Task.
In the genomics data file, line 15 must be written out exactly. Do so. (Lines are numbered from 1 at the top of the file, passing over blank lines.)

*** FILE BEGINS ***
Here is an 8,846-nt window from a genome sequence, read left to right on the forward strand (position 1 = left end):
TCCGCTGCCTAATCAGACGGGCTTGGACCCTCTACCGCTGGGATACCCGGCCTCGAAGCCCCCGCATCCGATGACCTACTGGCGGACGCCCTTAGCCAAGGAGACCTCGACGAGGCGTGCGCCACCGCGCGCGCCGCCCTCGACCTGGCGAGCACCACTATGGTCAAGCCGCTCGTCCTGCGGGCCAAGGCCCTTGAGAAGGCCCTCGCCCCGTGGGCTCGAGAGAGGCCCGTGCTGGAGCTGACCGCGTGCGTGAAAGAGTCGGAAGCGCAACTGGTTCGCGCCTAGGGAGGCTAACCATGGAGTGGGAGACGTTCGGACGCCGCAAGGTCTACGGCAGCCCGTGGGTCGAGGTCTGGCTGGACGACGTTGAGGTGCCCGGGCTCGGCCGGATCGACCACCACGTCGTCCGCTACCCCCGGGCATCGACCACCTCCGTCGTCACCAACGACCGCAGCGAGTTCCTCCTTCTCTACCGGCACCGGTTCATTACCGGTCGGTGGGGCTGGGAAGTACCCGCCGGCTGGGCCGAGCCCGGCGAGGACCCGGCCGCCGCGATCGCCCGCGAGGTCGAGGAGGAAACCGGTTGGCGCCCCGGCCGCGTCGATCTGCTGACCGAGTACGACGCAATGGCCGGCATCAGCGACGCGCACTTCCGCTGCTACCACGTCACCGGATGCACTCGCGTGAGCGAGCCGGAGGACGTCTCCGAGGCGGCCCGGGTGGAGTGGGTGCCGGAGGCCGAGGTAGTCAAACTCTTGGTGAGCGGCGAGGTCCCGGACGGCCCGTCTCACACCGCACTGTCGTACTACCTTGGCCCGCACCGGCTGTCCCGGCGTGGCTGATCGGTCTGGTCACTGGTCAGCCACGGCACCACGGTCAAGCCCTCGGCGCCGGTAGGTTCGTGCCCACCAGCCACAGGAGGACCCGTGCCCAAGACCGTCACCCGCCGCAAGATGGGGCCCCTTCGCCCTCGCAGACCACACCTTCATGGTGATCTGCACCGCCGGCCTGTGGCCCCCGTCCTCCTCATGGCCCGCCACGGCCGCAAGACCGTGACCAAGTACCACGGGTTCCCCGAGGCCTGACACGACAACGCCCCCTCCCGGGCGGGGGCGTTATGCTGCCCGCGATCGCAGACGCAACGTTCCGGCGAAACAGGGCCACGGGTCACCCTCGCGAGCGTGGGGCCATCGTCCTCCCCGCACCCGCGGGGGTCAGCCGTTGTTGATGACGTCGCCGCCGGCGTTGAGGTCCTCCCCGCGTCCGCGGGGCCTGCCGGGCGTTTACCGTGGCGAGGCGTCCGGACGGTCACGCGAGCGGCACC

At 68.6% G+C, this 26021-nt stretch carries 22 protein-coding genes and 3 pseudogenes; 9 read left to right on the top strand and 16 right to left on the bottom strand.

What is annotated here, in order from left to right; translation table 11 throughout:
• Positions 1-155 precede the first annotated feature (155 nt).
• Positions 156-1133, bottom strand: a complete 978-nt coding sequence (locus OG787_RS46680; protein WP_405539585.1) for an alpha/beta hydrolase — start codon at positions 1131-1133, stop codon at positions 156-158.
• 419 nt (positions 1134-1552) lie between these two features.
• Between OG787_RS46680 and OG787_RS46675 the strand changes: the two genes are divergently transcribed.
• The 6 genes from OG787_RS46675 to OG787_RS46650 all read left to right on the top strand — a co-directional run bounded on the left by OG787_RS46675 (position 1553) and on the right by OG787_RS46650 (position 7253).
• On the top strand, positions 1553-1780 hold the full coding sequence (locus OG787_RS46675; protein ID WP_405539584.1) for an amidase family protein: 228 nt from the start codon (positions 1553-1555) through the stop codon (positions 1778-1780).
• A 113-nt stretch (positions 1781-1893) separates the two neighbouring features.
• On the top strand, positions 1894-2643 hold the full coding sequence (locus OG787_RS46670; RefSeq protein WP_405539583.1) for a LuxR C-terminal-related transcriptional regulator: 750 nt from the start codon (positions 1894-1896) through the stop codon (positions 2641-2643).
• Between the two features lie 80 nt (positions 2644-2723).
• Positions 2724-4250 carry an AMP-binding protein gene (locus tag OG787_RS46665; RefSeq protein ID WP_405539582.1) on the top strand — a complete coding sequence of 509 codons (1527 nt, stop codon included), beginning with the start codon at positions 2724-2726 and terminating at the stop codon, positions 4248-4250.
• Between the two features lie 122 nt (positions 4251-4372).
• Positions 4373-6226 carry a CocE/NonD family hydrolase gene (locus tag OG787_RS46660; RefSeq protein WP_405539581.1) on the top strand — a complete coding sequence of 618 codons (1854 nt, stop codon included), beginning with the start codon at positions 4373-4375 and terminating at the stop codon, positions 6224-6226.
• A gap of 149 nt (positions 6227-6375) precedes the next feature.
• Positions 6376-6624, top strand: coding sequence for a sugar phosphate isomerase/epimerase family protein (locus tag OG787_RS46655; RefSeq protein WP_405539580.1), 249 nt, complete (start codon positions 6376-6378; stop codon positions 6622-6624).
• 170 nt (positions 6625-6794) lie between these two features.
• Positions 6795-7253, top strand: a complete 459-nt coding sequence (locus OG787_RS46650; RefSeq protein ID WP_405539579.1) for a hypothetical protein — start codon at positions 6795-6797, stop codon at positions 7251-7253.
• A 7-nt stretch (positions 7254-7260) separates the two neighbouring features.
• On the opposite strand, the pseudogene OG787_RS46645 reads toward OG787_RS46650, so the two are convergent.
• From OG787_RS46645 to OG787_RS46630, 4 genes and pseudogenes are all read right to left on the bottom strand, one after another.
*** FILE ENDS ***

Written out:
• Between the two features lie 122 nt (positions 4251-4372).